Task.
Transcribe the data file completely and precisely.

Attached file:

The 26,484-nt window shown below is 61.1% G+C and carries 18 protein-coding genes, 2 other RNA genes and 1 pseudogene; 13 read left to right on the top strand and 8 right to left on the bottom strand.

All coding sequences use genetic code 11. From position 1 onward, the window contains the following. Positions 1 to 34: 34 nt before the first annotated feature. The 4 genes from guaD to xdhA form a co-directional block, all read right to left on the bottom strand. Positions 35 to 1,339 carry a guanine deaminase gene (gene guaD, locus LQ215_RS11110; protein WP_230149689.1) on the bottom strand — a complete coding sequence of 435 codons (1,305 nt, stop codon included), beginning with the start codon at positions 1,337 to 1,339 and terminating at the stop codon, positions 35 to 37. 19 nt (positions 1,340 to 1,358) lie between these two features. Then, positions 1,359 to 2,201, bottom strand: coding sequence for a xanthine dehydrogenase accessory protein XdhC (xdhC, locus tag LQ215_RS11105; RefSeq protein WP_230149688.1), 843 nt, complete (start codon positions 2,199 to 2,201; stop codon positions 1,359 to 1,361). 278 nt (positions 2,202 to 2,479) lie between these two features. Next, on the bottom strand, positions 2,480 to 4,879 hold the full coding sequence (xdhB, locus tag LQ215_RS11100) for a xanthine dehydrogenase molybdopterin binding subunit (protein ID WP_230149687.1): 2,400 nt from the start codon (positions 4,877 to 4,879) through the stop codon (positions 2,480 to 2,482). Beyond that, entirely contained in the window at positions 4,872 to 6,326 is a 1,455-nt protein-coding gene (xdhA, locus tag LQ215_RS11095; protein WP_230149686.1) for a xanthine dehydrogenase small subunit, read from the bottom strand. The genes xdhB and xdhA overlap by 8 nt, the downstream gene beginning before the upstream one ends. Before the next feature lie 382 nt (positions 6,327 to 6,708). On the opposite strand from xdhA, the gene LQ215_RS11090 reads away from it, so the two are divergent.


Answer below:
The 26,484-nt window shown below is 61.1% G+C and carries 18 protein-coding genes, 2 other RNA genes and 1 pseudogene; 13 read left to right on the top strand and 8 right to left on the bottom strand.

All coding sequences use genetic code 11. From position 1 onward, the window contains the following. Positions 1 to 34: 34 nt before the first annotated feature. The 4 genes from guaD to xdhA form a co-directional block, all read right to left on the bottom strand. Positions 35 to 1,339 carry a guanine deaminase gene (gene guaD, locus LQ215_RS11110; protein WP_230149689.1) on the bottom strand — a complete coding sequence of 435 codons (1,305 nt, stop codon included), beginning with the start codon at positions 1,337 to 1,339 and terminating at the stop codon, positions 35 to 37. 19 nt (positions 1,340 to 1,358) lie between these two features. Then, positions 1,359 to 2,201, bottom strand: coding sequence for a xanthine dehydrogenase accessory protein XdhC (xdhC, locus tag LQ215_RS11105; RefSeq protein WP_230149688.1), 843 nt, complete (start codon positions 2,199 to 2,201; stop codon positions 1,359 to 1,361). 278 nt (positions 2,202 to 2,479) lie between these two features. Next, on the bottom strand, positions 2,480 to 4,879 hold the full coding sequence (xdhB, locus tag LQ215_RS11100) for a xanthine dehydrogenase molybdopterin binding subunit (protein ID WP_230149687.1): 2,400 nt from the start codon (positions 4,877 to 4,879) through the stop codon (positions 2,480 to 2,482). Beyond that, entirely contained in the window at positions 4,872 to 6,326 is a 1,455-nt protein-coding gene (xdhA, locus tag LQ215_RS11095; protein WP_230149686.1) for a xanthine dehydrogenase small subunit, read from the bottom strand. The genes xdhB and xdhA overlap by 8 nt, the downstream gene beginning before the upstream one ends. Before the next feature lie 382 nt (positions 6,327 to 6,708). On the opposite strand from xdhA, the gene LQ215_RS11090 reads away from it, so the two are divergent.